This will no longer be the case once the Consultation Draft is enacted. Article 20 of the Current Arbitration Law will be replaced by Article 28 of the Consultation Draft, which provides that if parties intend to challenge the jurisdiction of the arbitral tribunal, they should submit the challenge to the arbitral tribunal directly in accordance with the applicable arbitration rules. Importantly, Article 28 provides that PRC courts shall not hear challenges to arbitral jurisdiction unless and until the issue has first been decided by the arbitral tribunal itself. It also provides that where an application is made to the PRC courts challenging the arbitral tribunal’s determination as to jurisdiction, the arbitration process shall not be affected by these court procedures, which is to run in parallel. Article 28 of the Consultation Draft, therefore, brings the procedure for challenging an arbitral tribunal’s jurisdiction closer to the process under the Model Law.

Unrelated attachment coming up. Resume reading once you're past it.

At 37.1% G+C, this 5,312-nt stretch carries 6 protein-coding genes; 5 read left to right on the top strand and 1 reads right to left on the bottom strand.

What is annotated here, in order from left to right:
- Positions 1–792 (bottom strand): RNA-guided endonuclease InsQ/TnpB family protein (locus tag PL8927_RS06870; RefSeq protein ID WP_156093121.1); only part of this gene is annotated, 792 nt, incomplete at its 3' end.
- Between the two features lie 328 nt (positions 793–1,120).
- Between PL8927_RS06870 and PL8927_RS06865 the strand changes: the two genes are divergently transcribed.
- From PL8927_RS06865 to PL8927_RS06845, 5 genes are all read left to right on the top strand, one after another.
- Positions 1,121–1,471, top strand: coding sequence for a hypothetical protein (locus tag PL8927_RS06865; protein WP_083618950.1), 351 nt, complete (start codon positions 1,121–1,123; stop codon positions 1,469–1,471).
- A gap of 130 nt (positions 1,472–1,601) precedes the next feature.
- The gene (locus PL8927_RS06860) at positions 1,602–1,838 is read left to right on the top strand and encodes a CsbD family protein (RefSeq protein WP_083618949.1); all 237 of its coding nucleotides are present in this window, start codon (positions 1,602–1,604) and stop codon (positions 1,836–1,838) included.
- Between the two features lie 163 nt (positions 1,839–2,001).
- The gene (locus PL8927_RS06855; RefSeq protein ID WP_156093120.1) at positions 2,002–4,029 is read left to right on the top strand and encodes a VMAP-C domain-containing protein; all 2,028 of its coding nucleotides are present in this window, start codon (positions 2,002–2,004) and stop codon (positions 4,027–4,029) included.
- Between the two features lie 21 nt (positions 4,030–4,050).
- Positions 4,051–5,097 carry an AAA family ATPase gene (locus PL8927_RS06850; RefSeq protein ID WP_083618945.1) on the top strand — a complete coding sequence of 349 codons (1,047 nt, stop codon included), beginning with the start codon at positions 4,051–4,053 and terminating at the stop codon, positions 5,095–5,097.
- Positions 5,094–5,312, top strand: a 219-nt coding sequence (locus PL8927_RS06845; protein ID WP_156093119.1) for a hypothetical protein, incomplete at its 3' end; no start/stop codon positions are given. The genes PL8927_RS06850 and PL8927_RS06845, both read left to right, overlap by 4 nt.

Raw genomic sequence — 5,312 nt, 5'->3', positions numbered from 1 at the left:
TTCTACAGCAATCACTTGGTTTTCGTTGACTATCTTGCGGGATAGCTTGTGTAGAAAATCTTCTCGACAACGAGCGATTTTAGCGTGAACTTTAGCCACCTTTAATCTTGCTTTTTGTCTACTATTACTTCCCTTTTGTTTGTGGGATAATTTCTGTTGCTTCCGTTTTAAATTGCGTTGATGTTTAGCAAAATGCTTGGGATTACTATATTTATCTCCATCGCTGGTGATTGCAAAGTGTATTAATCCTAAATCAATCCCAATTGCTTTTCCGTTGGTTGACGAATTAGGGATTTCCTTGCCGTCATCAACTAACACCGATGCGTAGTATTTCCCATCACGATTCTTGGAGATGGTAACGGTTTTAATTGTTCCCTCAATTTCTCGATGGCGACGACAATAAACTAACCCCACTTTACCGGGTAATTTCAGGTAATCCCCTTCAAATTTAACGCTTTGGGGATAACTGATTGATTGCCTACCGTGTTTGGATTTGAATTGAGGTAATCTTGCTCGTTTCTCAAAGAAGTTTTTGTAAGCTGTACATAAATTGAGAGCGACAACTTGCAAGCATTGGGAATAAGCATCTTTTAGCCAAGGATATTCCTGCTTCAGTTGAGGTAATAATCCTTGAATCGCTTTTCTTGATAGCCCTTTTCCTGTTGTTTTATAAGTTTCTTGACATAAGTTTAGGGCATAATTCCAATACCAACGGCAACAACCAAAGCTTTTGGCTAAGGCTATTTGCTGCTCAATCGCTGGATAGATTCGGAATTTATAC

Under Articles 28 and 46 of the Current Arbitration Law, only courts may order interim measures, such that arbitral tribunals have no power to grant interim relief. Articles 46 to 49 of the Consultation Draft changes this regime, and in line with international practice, would grant arbitral tribunals the power to order interim relief.